New York State Seal
STATE OF NEW YORK
INSURANCE DEPARTMENT
ONE COMMERCE PLAZA
ALBANY, NEW YORK 12257

David A. Paterson
Governor

Eric R. Dinallo
Superintendent

OGC Op. No. 08-11-04

The Office of General Counsel issued the following opinion on November 18, 2008, representing the position of the New York State Insurance Department.

RE: Nonrenewal of Commercial Insurance Policies

Question Presented:

May an insurer nonrenew a professional liability insurance policy by sending notice of its intention to do so to the insured five days after the insured’s policy has expired?

Conclusion:

No. Pursuant to N.Y. Ins. Law § 3426(e) (McKinney 2007), a covered policy of commercial lines insurance, such as a professional liability insurance policy, will automatically renew upon its expiration under the same terms, conditions and rates unless the insurer mails or delivers written notice to the insured at least sixty but not more than one hundred twenty days (or, for an excess liability policy or a policy issued to a jumbo risk, at least thirty, but not more than 120 days) prior to the policy’s expiration stating that the insurer will 1) not renew the policy, 2) condition its policy renewal upon certain changes to the policy, or 3) either not renew or condition policy renewal.

Facts:

The inquirer reports that the inquirer is the Director of Research and External Communications for a professional membership organization for insurance agents and brokers. The inquirer further reports that one of the members (a licensed property/casualty insurance agent) is a managing general underwriter (MGU) for an authorized insurer that issues claims-made professional liability insurance. The inquirer state that the agent sends, receives and underwrites renewal applications for the insurer, including “sending renewal proposals, receiving and processing the subsequent renewal orders and [issuing the policies.]” The inquirer notes that:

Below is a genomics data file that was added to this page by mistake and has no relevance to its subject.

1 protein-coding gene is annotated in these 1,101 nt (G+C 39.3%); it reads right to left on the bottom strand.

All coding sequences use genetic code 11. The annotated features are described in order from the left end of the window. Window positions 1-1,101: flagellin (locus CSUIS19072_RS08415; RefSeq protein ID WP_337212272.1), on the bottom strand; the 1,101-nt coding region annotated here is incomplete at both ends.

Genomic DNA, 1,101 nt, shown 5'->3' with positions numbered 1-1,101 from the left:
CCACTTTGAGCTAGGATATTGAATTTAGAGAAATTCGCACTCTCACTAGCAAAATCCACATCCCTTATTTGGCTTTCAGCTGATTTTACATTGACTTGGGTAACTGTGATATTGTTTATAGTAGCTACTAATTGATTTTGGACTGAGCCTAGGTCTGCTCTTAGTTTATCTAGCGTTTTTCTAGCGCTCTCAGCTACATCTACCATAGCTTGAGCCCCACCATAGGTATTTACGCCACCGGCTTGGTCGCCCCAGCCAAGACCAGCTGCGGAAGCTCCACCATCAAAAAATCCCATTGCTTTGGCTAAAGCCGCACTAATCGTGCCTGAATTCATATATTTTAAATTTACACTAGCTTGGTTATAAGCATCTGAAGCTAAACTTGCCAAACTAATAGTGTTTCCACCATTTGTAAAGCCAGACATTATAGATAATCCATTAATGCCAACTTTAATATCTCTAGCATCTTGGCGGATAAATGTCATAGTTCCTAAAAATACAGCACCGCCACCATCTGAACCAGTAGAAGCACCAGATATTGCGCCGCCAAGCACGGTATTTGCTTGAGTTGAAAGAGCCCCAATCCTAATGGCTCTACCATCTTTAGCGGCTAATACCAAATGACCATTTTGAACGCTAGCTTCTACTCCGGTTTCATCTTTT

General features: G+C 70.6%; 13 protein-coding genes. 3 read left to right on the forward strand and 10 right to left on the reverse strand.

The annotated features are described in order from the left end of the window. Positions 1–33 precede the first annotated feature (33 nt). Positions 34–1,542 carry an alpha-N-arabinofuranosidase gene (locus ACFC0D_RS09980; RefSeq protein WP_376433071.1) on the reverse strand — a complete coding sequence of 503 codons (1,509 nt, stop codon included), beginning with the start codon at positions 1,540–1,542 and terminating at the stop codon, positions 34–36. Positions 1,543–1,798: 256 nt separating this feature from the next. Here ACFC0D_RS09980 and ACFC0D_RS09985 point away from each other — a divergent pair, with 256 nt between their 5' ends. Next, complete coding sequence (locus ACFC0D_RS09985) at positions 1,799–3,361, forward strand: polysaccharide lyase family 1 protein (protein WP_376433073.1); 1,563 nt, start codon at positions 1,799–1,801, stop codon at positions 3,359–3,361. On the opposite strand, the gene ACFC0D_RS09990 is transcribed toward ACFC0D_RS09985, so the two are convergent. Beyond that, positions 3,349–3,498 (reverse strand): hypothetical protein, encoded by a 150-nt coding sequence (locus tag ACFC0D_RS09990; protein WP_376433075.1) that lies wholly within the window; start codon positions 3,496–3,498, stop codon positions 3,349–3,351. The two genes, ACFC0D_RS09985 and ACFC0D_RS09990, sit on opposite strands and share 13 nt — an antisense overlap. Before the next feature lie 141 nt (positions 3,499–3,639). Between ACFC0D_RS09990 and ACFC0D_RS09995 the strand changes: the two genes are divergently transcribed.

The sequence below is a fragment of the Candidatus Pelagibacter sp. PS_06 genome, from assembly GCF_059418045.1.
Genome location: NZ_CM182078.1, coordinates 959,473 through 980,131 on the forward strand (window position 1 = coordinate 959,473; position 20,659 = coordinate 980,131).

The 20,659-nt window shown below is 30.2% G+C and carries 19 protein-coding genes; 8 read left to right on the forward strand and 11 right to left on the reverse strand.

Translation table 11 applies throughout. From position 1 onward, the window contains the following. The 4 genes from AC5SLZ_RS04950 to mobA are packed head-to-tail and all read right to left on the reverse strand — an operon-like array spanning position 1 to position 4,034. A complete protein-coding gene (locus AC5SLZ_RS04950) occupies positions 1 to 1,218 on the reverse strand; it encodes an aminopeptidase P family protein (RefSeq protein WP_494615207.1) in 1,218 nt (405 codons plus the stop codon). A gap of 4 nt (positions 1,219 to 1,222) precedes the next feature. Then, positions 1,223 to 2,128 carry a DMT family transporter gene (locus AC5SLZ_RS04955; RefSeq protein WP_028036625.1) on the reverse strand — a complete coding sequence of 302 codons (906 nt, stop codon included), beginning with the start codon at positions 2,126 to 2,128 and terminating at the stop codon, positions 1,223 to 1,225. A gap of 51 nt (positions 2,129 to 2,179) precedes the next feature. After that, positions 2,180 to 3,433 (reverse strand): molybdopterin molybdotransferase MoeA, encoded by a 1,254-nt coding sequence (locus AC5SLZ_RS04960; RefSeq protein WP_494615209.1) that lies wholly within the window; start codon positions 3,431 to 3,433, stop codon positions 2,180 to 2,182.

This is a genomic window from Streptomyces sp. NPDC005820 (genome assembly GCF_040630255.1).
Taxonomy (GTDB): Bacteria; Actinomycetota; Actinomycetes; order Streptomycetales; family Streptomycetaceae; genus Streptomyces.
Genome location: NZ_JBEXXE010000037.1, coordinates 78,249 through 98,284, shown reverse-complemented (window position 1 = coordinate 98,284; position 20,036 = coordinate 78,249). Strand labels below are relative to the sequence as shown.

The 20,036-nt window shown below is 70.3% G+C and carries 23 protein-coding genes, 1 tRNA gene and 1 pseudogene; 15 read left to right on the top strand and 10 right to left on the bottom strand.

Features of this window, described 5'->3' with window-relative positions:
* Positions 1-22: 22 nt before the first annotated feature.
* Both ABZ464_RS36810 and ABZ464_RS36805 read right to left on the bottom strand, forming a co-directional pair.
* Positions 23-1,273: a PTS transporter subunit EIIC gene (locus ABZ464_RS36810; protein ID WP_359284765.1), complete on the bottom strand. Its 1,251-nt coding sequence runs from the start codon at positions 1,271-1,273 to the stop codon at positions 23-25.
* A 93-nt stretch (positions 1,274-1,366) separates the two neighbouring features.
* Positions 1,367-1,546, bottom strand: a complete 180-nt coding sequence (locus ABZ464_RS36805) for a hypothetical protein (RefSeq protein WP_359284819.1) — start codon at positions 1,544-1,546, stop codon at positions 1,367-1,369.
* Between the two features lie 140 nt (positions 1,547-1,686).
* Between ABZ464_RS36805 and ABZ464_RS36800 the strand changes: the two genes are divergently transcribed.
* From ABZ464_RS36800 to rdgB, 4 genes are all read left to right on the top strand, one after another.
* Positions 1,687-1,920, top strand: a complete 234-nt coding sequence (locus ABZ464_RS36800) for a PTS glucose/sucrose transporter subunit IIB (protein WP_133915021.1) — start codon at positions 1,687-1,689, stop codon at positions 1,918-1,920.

[T]here are insureds who (1) do not return the renewal application prior to the policy expiration, or (2) completer an application, receive a renewal proposal, but then do not order the renewal before expiration. In both of these situations, there is often no communication indicating that the insured did not desire the renewal: they just do not respond.

The inquirer asks whether the agency (on behalf of the insurer) may lawfully implement the following procedure for renewals:

The agency initiates the renewal process by sending the renewal application 120 days prior to expiration.

The agency sends a follow-up at 75 days and then again at 35 days.

Finally, five days after the expiration date, the agency sends a “final letter” if it has not received a response to the three earlier contacts. The final letter will advise the insured that the agent will not issue a renewal policy.

Analysis: